Early this morning, the Gospel music minister Tonia Shodunke took to her page to encourage worship and song leaders .
As worship leaders (or lead worshippers, if you prefer), our purpose is not to model a personal worship experience on stage. It’s not even most importantly to perform well. It is to facilitate corporate worship—to enable all present to participate and engage in what is going on and to point them to the truth of the Gospel.
When we remember that our role on stage is primarily one of servant leadership, that it is not about us and what we do but about the people of God gathered, we are freed to serve and lead well, the size of the congregation not withstanding.
She also said
I will be sharing some few tips for those of us who serve and lead from the stage,
Tip no1 : Sing the songs like you mean it.
Sing clearly and in such a way that people can easily sing along with you. We’re not being good leaders if people can’t follow! Reflect on and give an appropriate facial or bodily response to the words we sing. The intent is not that we “act out” each song we sing, but rather show, by our expressions and actions, that we understand and agree with what we’re singing. If a song is joyful, smile! When singing a true statement about God, I will often affirm and agree with the statement by nodding my head as I sing that line. When singing a truth about our hearts, I often indicate that by placing my hand over my heart. When we lead songs, we are proclaiming that truth (telling that “story”) to everyone there gathered, inviting them in to sing it and realize what we’re saying with us. You can do this well without being overly emotional, dramatic or distracting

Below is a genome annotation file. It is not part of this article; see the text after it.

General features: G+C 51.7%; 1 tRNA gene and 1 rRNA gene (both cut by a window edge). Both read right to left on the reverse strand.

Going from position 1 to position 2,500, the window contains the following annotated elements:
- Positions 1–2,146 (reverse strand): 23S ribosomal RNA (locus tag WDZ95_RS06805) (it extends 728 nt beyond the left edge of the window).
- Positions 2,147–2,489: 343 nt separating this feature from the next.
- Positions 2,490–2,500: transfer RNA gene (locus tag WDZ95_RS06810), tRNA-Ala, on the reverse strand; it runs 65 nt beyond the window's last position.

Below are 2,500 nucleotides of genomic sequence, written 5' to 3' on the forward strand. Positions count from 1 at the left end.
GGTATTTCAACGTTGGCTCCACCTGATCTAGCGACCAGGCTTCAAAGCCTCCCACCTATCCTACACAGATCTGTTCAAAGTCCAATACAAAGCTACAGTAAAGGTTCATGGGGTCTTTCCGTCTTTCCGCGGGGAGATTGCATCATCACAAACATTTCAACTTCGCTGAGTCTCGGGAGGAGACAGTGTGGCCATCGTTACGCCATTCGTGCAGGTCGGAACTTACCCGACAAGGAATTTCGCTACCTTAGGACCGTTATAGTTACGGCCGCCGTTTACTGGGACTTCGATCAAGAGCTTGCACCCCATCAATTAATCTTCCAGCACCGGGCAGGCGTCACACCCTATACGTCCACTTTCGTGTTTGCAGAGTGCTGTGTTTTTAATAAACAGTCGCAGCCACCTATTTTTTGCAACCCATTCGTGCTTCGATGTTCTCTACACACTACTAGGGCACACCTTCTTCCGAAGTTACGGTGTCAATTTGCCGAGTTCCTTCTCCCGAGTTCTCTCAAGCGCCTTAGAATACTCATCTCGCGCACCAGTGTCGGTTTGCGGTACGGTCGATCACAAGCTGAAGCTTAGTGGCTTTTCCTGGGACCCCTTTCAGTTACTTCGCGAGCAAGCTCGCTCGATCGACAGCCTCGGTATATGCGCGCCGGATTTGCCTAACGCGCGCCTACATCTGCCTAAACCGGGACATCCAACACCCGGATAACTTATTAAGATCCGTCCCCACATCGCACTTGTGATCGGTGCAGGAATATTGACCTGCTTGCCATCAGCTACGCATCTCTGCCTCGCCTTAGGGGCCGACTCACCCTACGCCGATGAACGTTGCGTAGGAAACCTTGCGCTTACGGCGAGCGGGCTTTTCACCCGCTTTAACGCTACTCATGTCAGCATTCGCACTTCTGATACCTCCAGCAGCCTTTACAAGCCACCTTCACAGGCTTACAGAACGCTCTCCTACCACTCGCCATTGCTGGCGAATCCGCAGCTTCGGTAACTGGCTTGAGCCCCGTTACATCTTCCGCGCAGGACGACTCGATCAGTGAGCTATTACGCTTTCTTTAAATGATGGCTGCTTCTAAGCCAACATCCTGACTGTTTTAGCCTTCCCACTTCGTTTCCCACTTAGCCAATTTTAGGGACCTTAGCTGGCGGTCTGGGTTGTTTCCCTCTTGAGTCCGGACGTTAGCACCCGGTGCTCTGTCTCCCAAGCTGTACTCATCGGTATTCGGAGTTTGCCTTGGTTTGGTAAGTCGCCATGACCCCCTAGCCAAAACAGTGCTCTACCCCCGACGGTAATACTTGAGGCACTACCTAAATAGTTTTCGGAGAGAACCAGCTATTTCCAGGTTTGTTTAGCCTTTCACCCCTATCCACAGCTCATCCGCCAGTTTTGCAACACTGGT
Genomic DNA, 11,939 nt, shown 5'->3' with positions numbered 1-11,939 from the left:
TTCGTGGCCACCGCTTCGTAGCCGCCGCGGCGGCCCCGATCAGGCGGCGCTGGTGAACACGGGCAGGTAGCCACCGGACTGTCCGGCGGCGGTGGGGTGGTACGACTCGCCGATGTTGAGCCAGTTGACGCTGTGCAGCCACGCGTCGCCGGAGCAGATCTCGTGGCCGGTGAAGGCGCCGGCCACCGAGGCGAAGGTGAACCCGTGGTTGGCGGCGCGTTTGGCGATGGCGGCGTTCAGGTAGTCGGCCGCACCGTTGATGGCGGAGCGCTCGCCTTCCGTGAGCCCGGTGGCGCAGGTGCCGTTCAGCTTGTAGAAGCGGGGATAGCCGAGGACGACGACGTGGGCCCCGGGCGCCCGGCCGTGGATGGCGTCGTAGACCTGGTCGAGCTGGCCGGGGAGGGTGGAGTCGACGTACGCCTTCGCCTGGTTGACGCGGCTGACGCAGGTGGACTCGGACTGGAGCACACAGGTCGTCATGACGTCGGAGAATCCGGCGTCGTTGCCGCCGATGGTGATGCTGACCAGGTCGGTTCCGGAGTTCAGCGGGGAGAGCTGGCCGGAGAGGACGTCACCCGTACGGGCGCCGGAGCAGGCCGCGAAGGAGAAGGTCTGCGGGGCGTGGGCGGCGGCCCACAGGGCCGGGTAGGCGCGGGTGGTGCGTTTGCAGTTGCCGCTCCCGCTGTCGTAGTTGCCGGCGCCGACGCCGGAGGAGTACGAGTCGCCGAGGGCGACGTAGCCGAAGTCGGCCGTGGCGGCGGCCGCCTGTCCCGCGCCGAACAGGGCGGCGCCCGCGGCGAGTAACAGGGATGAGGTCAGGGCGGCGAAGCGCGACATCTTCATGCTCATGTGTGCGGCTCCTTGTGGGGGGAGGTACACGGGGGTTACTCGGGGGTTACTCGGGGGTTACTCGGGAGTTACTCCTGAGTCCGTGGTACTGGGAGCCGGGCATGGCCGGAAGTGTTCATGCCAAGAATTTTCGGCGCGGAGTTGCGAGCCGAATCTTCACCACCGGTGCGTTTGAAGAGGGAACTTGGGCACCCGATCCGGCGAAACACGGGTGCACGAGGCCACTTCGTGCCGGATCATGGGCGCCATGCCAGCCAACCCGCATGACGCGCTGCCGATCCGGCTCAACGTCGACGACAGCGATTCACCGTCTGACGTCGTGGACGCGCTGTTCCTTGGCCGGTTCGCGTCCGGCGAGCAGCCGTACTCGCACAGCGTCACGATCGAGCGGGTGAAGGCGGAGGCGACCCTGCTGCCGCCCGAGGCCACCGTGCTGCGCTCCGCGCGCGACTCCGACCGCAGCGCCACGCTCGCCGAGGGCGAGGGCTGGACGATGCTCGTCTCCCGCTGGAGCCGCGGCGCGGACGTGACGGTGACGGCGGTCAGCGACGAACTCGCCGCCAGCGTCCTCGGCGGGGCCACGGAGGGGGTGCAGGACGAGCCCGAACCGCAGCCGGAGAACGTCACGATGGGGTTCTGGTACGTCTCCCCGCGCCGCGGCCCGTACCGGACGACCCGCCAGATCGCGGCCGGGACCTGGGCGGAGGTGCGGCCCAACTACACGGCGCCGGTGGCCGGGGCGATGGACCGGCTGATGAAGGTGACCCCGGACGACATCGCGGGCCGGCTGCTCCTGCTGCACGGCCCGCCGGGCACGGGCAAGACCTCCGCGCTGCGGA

Tip no2 : Watch what you do.
Be (or become) aware of your body language and gestures. If you can, have someone take a video of you leading worship so that you can observe yourself and see what you might be doing, consciously or unconsciously, that is awkward, distracting or helpful. Our body language and gestures should be natural, relaxed and appropriate.
Remember that you are seeking to invite and enable the congregation as a whole to engage and participate in what is going on, not to be the poster child for how a person “should” look when worshipping. Carefully consider whether what you would normally do in private worship or as a participant in the congregation–or even what you do naturally when you hear music–will be more helpful or distracting when leading from the stage.
To be continued…
Whats your view on this ?
let’s rub minds together….
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